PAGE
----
Do you suffer from the Lake Wobegon effect? Most of us do!
Many of you have heard of the fictional Lake Wobegon, Minnesota. Humorist Garrison Keillor reports the news from Lake Wobegon on his traveling show “A Prairie Home Companion.” In Lake Wobegon, “all the women are strong, the men are good looking, and the children are above average.”
Apparently, medical doctors suffer from the “Lake Wobegon effect.” In a study from the University of Wisconsin, “the vast majority of surgeons believed the mortality rate for their own patients to be lower than the average” (“Complications,” by Atul Gawande). Another study concluded that there’s no connection between accuracy and the confidence of physicians’ judgments.
Rather than indict physicians (to whom I actually owe my life), the larger picture is that “human judgment, like memory and hearing, is prone to systematic mistakes. The mind overestimates vivid dangers, falls into ruts, and manages multiple pieces of data poorly. It is swayed unduly by desire and emotion and even the time of day. It is affected by the order in which information is presented and how problems are framed” (Gawande). Basically, the point of Gawande’s book is the reality of human uncertainty and fallibility. He also makes the point that there is no escape for physicians from trusting their judgment – in the absence of data or, at times, even in the face of data that would dictate an opposite course of action.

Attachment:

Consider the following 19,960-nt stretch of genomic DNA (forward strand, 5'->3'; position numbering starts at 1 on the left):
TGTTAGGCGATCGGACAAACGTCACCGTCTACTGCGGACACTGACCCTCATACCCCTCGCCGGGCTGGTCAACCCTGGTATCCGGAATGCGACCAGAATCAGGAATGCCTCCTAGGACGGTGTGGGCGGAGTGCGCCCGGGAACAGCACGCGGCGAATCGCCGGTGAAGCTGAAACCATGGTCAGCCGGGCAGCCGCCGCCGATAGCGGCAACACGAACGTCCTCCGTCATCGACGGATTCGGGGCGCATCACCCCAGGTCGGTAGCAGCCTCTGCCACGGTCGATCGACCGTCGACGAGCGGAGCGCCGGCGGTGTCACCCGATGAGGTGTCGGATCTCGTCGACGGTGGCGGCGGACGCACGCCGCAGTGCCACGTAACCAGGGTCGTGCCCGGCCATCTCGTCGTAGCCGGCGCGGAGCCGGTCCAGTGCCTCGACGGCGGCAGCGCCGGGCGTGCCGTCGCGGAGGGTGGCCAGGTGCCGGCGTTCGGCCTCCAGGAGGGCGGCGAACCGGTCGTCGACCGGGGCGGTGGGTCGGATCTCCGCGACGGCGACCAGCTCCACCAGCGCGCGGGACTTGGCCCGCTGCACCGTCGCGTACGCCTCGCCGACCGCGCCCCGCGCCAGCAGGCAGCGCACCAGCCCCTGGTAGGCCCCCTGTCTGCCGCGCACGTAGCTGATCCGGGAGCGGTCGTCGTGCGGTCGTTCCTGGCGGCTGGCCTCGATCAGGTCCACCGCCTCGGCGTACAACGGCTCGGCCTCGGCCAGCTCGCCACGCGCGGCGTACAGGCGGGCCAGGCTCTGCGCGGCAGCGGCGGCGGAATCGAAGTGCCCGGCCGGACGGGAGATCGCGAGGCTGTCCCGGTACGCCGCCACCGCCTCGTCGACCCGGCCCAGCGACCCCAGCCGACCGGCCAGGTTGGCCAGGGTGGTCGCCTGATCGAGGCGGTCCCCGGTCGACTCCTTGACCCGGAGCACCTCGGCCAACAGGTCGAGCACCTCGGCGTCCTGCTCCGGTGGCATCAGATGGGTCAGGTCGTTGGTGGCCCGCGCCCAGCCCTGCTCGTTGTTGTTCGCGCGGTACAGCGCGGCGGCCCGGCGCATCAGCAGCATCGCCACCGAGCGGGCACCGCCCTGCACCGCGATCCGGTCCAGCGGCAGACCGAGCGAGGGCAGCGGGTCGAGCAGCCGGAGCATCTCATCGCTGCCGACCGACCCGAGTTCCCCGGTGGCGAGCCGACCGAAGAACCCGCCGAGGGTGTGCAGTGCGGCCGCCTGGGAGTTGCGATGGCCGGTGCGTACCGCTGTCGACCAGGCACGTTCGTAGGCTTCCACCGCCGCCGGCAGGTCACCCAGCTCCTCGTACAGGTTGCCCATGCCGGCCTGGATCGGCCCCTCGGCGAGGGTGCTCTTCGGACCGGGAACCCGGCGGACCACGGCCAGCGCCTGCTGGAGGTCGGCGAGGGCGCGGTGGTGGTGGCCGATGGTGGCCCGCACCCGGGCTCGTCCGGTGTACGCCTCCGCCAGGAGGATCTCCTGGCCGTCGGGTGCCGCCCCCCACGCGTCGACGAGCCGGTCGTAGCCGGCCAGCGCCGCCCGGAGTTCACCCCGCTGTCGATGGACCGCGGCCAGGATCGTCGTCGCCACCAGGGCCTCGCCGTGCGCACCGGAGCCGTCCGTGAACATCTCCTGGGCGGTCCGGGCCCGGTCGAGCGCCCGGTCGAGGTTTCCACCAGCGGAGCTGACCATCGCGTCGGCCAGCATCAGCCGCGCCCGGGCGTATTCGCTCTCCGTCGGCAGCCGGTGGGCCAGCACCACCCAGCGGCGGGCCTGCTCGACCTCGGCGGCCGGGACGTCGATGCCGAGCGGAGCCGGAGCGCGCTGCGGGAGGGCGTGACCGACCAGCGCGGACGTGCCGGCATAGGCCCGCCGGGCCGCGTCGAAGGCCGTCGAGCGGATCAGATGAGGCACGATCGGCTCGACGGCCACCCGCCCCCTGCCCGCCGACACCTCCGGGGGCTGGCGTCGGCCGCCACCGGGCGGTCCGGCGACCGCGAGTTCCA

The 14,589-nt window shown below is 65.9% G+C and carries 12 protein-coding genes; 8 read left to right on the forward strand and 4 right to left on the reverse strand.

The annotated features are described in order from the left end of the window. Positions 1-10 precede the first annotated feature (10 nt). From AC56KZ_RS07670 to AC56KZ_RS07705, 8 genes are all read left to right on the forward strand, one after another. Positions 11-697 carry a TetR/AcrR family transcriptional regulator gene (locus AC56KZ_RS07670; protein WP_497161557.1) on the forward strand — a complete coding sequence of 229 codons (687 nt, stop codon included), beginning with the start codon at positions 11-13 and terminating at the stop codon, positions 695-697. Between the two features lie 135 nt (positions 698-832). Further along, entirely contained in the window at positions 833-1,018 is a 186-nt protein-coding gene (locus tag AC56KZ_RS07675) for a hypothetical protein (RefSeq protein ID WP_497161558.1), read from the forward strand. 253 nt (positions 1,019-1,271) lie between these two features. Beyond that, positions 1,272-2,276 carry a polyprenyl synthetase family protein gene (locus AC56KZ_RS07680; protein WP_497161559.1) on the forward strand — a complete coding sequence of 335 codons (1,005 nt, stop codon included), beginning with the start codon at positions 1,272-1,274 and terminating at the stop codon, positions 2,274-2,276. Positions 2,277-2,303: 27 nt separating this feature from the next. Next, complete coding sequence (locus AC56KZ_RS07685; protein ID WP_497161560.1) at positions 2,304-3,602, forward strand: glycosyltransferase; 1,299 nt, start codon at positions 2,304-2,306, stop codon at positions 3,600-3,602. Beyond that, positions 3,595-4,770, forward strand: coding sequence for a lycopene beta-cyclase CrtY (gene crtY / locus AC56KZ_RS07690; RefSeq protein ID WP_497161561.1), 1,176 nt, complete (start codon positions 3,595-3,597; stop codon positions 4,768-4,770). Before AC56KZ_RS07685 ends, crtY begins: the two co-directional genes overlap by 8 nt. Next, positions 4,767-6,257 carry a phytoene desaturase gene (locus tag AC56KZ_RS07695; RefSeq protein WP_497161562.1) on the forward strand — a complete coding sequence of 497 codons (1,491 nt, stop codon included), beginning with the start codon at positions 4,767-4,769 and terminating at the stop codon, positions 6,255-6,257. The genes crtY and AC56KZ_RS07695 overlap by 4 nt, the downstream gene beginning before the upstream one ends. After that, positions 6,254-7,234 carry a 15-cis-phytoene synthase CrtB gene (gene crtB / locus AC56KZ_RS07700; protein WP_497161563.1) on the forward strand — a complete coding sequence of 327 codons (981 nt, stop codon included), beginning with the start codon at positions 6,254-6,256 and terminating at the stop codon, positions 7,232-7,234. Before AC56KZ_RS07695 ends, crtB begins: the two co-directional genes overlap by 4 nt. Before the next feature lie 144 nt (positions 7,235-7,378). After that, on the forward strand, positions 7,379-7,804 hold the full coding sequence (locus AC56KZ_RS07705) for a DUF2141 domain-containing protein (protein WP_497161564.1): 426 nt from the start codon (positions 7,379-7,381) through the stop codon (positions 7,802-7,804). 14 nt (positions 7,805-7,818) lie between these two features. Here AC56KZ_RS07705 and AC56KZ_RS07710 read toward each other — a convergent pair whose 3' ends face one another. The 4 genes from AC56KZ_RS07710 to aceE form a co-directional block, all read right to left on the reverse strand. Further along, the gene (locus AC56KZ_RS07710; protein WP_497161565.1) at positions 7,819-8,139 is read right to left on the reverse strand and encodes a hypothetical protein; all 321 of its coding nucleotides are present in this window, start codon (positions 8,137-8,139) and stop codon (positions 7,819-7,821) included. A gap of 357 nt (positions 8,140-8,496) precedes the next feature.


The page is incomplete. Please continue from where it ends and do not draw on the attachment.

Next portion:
Gawande took a microscope to the medical profession. I think that God takes a microscope to all of our lives, and I’m grateful for His grace.
We all do well to heed the words of Romans 12:3-4: “For by the grace given me I say to every one of you: Do not think of yourself more highly than you ought, but rather think of yourself with sober judgment, in accordance with the measure of faith God has given you.” Part of our “human predicament” in this life is that we “see through a glass darkly” or “but a poor reflection as in a mirror” (1 Corinthians 13:12). Fortunately, there is benefit from imitating another surgeon, Dr. Ben Carson, who prays over all medical decisions and throughout every surgery (see “Gifted Hands,” by Ben Carson).
I highly recommend both “Complications: A Surgeon’s Notes on an Imperfect Science,” by Atul Gawande and Ben Carson’s “Gifted Hands.”